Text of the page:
4. The A letter released by the chair of the committee, Cedric Richmond, cited actions by the Trump administration “that will affirmatively hurt black communities” “Given the lack of response to any of the many concerns we have raised with you and your administration, we decline your invitation for all 49 members of the Congressional Black Caucus to meet with you. I fail to see how a social gathering would benefit the policies we advocate for,” Richmond added. rejected an invitation to meet with President Trump.
This is incompetent and unethical governing. The CBC is, once again, boycotting the President to pander to “the resistance” rather than doing its job. Any meeting can be productive. No meeting can never be. One member, at least, gets it; the Vice Chair of the CBC, Rep. Gwen Moore told CBS News..
“We don’t have the luxury of saying we won’t meet with the president of the U.S..We have 1,399 more days left in his presidency and I don’t think that our communities would be served well by our not engaging.”
5. Lisa Durden, an adjunct professor at Essex College, says she was fired after a televised debate with Fox News host Tucker Carlson.
Based on what she said, she should have been fired before she got off the air.
Durden says she wasn’t speaking on behalf of Essex, which is a predominantly black college, or on behalf of Black Lives Matter. In fact, during the interview, she specifically says she speaks only on behalf of Lisa Durden.
Durden told Inside Higher Ed, that she was escorted from her classroom when she returned to the university, and was told she was being suspended and investigated.
Now she’s claiming that her rights are being infringed claiming that Essex used her as an example to other professors who might be outspoken in their views. “They wanted to send a message. ‘See what happened to Lisa Durden? You know it could happen to me.’ Free speech doesn’t matter if you’re a professor, make people mad and you’re in trouble.”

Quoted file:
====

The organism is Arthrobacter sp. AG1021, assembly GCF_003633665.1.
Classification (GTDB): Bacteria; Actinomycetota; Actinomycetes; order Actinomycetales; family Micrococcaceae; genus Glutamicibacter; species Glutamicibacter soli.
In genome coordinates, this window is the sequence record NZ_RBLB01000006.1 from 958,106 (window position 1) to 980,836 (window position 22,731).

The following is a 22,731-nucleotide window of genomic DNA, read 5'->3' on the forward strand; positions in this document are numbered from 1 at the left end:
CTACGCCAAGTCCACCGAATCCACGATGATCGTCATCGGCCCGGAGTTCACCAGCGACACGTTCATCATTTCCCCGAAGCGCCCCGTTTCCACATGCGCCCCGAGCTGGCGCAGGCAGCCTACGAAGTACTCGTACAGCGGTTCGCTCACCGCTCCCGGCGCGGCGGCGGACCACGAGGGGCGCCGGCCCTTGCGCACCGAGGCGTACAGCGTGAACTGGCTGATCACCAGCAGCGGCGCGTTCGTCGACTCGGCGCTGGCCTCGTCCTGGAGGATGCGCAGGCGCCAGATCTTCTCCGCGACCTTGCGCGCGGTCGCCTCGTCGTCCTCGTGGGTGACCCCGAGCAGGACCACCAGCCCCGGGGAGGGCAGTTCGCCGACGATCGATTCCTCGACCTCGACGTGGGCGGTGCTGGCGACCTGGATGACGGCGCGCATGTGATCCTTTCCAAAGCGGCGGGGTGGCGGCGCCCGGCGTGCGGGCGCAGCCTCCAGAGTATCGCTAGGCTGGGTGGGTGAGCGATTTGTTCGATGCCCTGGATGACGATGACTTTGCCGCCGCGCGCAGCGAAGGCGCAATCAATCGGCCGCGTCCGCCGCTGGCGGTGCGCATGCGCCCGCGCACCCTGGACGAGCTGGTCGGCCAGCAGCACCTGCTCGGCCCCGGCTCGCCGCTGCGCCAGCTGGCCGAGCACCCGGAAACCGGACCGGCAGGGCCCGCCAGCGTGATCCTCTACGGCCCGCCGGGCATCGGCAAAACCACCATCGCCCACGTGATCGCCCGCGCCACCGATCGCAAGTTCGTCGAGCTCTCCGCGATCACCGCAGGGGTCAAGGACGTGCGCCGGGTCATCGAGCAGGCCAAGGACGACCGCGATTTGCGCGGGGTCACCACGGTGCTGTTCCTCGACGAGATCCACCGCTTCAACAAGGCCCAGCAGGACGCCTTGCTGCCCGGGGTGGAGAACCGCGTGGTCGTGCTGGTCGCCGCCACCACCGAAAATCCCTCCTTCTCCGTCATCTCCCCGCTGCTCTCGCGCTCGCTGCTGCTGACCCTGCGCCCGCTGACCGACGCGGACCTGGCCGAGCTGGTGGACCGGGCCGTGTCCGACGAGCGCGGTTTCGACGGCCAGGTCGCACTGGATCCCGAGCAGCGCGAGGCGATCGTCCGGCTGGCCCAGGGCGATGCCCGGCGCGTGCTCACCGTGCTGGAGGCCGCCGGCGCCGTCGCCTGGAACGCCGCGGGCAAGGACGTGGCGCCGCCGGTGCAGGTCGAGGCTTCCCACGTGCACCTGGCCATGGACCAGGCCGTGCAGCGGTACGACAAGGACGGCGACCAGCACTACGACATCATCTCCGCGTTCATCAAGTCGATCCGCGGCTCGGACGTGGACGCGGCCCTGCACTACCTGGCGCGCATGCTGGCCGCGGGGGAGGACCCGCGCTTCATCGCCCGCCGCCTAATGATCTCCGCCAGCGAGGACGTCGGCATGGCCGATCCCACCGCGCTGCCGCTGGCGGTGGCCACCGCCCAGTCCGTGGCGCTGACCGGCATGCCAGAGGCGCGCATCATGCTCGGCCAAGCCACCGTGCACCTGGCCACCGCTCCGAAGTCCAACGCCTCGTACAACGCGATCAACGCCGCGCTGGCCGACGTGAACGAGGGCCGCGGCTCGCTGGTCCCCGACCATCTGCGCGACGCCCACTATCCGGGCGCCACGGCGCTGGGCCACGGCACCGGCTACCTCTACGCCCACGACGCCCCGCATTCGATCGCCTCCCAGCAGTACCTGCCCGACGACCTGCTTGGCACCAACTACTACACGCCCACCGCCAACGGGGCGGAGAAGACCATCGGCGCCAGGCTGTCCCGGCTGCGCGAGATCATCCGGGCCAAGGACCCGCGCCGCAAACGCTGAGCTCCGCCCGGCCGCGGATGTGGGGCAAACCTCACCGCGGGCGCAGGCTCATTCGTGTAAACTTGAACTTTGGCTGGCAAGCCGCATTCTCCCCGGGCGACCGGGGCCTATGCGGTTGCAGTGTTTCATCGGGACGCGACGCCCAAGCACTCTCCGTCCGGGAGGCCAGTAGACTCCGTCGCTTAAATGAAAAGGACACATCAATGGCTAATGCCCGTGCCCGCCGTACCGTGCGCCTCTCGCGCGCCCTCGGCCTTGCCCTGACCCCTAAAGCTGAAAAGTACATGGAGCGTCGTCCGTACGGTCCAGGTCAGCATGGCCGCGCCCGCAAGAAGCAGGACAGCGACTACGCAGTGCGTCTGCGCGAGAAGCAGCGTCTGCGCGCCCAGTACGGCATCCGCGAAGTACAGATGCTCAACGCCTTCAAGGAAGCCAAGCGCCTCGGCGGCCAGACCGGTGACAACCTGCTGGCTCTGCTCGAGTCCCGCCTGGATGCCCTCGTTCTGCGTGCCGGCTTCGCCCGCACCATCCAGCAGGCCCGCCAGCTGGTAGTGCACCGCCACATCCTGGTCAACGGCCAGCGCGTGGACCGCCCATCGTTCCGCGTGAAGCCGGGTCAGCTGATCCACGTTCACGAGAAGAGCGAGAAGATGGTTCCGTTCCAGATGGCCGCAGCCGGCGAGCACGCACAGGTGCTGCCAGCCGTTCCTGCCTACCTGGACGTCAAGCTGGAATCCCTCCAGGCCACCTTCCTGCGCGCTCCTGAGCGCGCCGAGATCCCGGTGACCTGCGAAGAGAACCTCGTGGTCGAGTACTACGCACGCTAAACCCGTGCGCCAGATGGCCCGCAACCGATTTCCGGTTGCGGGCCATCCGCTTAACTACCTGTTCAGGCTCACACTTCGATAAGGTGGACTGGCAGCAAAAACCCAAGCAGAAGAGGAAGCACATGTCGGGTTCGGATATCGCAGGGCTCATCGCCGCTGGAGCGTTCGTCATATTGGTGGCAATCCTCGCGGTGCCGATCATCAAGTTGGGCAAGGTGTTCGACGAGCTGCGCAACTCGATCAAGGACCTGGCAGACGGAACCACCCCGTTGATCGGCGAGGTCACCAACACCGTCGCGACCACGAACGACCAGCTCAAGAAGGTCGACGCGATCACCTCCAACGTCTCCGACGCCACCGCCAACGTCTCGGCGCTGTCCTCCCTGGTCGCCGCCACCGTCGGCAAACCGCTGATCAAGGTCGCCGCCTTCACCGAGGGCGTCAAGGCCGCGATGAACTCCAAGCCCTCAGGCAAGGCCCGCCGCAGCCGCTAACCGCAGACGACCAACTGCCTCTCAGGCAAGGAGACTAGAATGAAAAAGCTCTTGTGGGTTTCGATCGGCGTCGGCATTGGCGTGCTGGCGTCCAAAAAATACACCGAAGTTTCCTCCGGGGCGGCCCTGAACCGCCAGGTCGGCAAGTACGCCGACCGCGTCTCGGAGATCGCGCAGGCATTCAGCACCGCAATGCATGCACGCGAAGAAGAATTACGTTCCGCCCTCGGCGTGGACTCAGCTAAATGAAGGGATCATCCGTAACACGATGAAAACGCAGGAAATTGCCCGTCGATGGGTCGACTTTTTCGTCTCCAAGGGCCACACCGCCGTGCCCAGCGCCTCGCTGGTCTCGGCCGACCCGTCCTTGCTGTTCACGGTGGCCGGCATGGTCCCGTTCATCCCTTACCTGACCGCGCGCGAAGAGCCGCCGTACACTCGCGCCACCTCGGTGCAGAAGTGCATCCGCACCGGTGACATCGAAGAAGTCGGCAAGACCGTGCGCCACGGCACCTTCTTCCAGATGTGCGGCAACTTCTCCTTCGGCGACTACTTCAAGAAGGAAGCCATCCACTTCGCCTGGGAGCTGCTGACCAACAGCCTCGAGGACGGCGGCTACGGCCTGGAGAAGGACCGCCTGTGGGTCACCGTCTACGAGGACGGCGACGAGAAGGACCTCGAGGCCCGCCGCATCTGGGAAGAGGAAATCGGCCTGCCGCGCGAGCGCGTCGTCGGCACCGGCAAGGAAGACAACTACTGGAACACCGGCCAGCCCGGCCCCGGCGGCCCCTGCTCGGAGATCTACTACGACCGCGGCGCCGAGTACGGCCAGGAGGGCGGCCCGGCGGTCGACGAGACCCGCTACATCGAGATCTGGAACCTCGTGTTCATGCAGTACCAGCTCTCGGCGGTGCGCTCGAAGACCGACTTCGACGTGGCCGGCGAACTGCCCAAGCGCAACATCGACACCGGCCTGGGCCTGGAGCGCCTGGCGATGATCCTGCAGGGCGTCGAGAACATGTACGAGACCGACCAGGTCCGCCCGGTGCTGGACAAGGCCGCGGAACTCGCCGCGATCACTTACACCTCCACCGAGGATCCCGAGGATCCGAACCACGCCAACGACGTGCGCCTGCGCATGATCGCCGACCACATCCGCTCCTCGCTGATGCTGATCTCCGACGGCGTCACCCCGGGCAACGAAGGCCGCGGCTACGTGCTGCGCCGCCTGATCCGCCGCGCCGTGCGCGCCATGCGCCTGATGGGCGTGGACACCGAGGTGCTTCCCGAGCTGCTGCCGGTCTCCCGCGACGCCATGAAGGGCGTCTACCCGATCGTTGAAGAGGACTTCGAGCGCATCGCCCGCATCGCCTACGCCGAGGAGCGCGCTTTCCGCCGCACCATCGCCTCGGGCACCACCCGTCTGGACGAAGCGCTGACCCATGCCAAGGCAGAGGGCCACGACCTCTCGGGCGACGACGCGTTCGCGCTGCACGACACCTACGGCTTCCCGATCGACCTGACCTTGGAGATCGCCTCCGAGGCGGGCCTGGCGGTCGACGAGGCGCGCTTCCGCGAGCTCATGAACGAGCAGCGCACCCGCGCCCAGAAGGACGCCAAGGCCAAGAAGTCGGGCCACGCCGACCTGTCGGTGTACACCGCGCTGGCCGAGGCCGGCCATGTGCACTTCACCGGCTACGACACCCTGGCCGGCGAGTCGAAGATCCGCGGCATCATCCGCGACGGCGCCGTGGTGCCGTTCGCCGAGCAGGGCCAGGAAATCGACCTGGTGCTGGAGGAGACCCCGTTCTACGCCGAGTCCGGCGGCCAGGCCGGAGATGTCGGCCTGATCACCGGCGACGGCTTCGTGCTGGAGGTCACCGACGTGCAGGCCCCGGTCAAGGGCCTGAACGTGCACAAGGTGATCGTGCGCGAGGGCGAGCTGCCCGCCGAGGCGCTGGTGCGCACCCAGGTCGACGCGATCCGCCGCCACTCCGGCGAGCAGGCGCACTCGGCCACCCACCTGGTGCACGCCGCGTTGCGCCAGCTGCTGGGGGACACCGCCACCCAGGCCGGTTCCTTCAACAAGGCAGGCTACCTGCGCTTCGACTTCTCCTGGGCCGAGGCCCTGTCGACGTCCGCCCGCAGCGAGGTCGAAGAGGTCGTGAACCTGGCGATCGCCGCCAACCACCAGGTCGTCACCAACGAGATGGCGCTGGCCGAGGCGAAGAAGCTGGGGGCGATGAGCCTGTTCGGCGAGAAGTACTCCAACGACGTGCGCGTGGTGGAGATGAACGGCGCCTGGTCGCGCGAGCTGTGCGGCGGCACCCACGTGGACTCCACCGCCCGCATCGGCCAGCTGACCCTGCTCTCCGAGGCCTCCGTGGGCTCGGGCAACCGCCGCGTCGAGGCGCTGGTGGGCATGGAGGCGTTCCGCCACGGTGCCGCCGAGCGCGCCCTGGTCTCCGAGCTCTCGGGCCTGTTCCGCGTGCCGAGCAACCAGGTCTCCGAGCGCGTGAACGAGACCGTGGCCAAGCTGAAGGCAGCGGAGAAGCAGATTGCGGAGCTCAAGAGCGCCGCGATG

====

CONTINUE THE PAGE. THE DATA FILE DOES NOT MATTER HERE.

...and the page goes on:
Durden is an idiot as well as a racist. She protests that she wasn’t speaking on behalf of Essex, a predominantly black college, but only on behalf of herself. Wrong. She was introduced with her title; she was only invited on the program because she was a professor, and when you embarrass your employer by showing the world that it not only hires racists but allows them to indoctrinate students with their racist attitudes, you risk being fired.
Her colleagues don’t seem too bright either. They have circulated a petition and written personal letters to the Essex administrators asking for her to be re-hired.
“For those of us who are involved in advocacy, politics, who may hold opinions which differ from those in different spaces, this kind of thing has a terrible chilling effect,” one Essex professor wrote. “As this suspension will become public in the world of academia—and especially in black public intellectual circles—it will bring more negative publicity to our institution even as we are trying to move forward with our new president.”
Here it comes,my obligatory, “We all know that if a white professor in any university in the U.S. had made equivalent comments about African Americans, nobody would be defending her.”